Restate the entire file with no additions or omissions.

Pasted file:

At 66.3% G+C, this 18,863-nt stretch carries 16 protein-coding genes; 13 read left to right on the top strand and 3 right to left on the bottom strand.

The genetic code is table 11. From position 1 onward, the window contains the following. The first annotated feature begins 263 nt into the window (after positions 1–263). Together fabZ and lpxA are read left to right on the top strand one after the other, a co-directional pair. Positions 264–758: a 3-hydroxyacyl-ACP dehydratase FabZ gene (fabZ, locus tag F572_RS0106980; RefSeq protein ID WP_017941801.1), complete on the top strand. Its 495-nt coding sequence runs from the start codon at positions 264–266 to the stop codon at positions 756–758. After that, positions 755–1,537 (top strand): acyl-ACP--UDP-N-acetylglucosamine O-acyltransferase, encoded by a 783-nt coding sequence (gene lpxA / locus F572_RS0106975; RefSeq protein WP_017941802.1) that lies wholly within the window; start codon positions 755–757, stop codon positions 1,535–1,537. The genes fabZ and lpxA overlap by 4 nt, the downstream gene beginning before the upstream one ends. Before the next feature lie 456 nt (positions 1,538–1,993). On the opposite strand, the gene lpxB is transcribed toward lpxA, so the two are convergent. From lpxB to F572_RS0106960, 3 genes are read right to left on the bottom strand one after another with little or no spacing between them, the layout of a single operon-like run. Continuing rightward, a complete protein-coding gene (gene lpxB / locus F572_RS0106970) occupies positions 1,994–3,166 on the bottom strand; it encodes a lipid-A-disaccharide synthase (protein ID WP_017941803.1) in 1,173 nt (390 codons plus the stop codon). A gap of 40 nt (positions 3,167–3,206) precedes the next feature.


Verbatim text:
At 66.3% G+C, this 18,863-nt stretch carries 16 protein-coding genes; 13 read left to right on the top strand and 3 right to left on the bottom strand.

The genetic code is table 11. From position 1 onward, the window contains the following. The first annotated feature begins 263 nt into the window (after positions 1–263). Together fabZ and lpxA are read left to right on the top strand one after the other, a co-directional pair. Positions 264–758: a 3-hydroxyacyl-ACP dehydratase FabZ gene (fabZ, locus tag F572_RS0106980; RefSeq protein ID WP_017941801.1), complete on the top strand. Its 495-nt coding sequence runs from the start codon at positions 264–266 to the stop codon at positions 756–758. After that, positions 755–1,537 (top strand): acyl-ACP--UDP-N-acetylglucosamine O-acyltransferase, encoded by a 783-nt coding sequence (gene lpxA / locus F572_RS0106975; RefSeq protein WP_017941802.1) that lies wholly within the window; start codon positions 755–757, stop codon positions 1,535–1,537. The genes fabZ and lpxA overlap by 4 nt, the downstream gene beginning before the upstream one ends. Before the next feature lie 456 nt (positions 1,538–1,993). On the opposite strand, the gene lpxB is transcribed toward lpxA, so the two are convergent. From lpxB to F572_RS0106960, 3 genes are read right to left on the bottom strand one after another with little or no spacing between them, the layout of a single operon-like run. Continuing rightward, a complete protein-coding gene (gene lpxB / locus F572_RS0106970) occupies positions 1,994–3,166 on the bottom strand; it encodes a lipid-A-disaccharide synthase (protein ID WP_017941803.1) in 1,173 nt (390 codons plus the stop codon). A gap of 40 nt (positions 3,167–3,206) precedes the next feature.